Since their inception in 1967, the Flyers have never won a Calder Trophy for NHL rookie of the year.
But that might be changing soon.
In the space of less than two weeks, we have seen 20-year-old goaltender Carter Hart earn not only NHL rookie of the month honors for January, but finish NHL second star of the week for all players.
That’s pretty amazing stuff.
Suddenly, in some people’s minds, Hart has rocketed all the way up to No. 2 (and maybe No. 1) on the odds list for taking home the Calder at the end of the season.
And why not?
Even though he’s only played less than two months, he’s already compiled a seven-game winning streak heading into Saturday’s game against Anaheim.
His other numbers have been eye-catching as well: A record of 10-5-1, a goals-against average of 2.48 and a save percentage of .925.
If he had enough games to qualify (he’s just two games under), Hart’s save percentage would rank fifth in the NHL, trailing only the Kings’ Jack Campbell, the Islanders’ Robin Lehner, the Stars’ Anton Khudobin and the Lightning’s Andrei Vasilevskiy.
His .667 winning percentage is better than Montreal’s Carey Price, Vegas’ Marc-Andre Fleury and Nashville’s Pekka Rinne.
And all those guys play for teams at least 10 games above .500. The Flyers entered Saturday action just one game above .500 and that’s only because of Hart’s excellence.
Flyers and NBC television analyst Keith Jones played in front of Hockey Hall of Famer Patrick Roy just after the Colorado Avalanche won the Stanley Cup in 1996 and notices some similarities between Hart and Roy, who also started his career at age 20.
“Having played in front of Patrick Roy, it’s an entirely different game than playing in front of an average goaltender,’’ Jones said the other night. “This kid (Hart) is not average.
“It’s the way that he moves in the net that is similar to Roy. The way that he’s reading the play demonstrates that he’s more intelligent than most players on the ice. He anticipates extremely well. Most of the best goaltenders to play this game are smarter than the guys who are shooting the puck.’’
You don’t have to repeat that to the Flyers’ position guys. They’ve seen first-hand what Hart can do when he’s on – which is often.
“That (hockey IQ) is what really makes the difference,’’ Jones said. “He’s showing so far that he has that kind of mind.
“The way you measure that as a fan is how quickly he is in position to make the save before the puck is shot. And he’s there.’’
Jones says the Calder competition for this season could come down to Hart vs. Canucks forward Elias Pettersson, who is running away with the rookie scoring race.
As of Friday, Pettersson held an 18-point lead on runnerup Rasmus Dahlin of Buffalo.
“He (Hart) is the only guy who has a chance to take away the rookie of the year from Pettersson,’’ Jones said. “That’s kind of been a runaway all season (Pettersson has won rookie of the month honors twice).
“So Hart is a legitimate contender, he’s the second-best rookie in the game right now. And should the Flyers make the playoffs and Vancouver miss, then you have a legitimate argument that Carter Hart would be the rookie of the year.’’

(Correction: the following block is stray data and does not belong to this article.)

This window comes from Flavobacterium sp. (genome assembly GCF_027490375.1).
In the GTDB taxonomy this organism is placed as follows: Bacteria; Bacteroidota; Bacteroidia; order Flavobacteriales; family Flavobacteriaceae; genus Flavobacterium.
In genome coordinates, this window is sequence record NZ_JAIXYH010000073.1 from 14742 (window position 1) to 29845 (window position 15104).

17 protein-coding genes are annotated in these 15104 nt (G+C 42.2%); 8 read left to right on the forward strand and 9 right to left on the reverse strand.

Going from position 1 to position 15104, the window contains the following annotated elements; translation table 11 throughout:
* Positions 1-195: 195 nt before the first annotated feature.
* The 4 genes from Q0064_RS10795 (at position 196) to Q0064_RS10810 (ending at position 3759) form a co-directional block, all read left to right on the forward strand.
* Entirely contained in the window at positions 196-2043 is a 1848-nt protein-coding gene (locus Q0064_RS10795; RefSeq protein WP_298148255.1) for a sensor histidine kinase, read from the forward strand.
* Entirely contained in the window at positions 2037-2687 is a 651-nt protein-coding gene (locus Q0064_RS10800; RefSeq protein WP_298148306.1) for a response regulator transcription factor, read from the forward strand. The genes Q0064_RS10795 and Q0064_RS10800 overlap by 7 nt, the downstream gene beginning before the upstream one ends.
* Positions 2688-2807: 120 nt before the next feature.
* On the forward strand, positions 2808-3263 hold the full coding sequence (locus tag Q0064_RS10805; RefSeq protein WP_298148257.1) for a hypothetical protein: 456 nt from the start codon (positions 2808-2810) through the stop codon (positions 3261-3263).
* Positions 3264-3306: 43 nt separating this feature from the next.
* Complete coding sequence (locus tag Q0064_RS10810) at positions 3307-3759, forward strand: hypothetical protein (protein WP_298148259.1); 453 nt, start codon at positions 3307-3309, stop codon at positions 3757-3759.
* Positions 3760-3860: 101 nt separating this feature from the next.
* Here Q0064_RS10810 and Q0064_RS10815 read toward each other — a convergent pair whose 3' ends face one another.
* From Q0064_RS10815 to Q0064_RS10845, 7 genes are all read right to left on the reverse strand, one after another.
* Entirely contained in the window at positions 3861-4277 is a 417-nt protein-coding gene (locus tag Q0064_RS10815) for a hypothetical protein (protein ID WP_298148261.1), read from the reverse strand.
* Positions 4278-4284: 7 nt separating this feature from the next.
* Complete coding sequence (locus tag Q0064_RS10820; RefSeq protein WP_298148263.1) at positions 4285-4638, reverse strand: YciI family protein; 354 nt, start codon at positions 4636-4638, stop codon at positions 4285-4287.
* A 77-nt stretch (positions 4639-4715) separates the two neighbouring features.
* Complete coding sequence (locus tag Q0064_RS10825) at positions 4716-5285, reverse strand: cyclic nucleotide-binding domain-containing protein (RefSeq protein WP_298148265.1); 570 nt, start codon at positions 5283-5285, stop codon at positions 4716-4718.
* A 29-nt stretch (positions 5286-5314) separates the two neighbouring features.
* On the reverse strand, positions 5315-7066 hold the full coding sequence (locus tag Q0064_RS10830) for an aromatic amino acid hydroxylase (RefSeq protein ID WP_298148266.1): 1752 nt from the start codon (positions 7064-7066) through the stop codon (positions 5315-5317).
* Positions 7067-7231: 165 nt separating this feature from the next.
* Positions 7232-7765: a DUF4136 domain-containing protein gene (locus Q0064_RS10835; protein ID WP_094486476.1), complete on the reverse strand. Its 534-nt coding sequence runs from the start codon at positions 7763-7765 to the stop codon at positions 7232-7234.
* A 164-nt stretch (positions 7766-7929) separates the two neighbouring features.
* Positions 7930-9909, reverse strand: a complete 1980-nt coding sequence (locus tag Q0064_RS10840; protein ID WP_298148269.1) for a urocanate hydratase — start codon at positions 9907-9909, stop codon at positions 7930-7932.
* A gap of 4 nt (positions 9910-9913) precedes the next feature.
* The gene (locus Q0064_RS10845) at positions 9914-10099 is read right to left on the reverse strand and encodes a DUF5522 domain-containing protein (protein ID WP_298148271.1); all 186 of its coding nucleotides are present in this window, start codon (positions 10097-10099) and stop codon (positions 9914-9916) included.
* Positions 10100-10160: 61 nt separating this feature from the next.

The closest the Flyers have ever come to winning the Calder came in the 1972-73 and 1986-87 seasons. The Flyers’ Bill Barber finished runnerup to New York Rangers’ Steve Vickers in the first matchup and Hextall placed second to the Los Angeles Kings’ Luc Robitaille in the second go-round.
Some say the Flyers were robbed on both occasions, so let’s see how this one plays out.
If Hart can keep this torrid pace going, he will be hard to beat, regardless of what Pettersson does.
“It’s a simple argument,’’ Jones said. “His (Hart’s) winning percentage would tell you that he’s got something special. His demeanor would tell you that he’s got something even better than that.
“He’s been a calming influence on a team that was in a real messy situation and the young guy has come in and made everybody better.’’
In a way, it’s been a lot like Hextall’s first year, when he led the Flyers’ all the way to Game 7 of the Stanley Cup Finals against the powerhouse Edmonton Oilers.
Hextall was so good he won the Conn Smythe Trophy for playoff MVP, even though the Flyers lost that ultimate contest.
Afterward, the legendary Wayne Gretzky called it the greatest goaltending performance he had ever witnessed.
Jones points to Hart’s recent performance at Montreal, in which he took his first road win in a pressure-filled Bell Centre environment, as a good example of the kid’s mettle.
“Saturday night, Hockey Night in Canada. . .he played spectacularly and that tells you that he’s a big-game netminder,’’ Jones said. “That was a very important game for him on a personal level.
“If he doesn’t come out and shut the door in the first period, Montreal goes on and wins that game. Those types of moments early on tells you what you should be looking for in the future. Big games for the Flyers now started with small victories. Now the games are becoming bigger and more important and he continues to find ways to get the job done.’’
For the first time since Hextall, it would appear the Flyers have a legitimate franchise guy between the pipes.
“There are all kinds of signals that he’s going to be a great goaltender,’’ Jones said. “He’s been a game-changer. He has people talking about Flyers’ hockey when they weren’t before. He’s put the Flyers back on the map.’’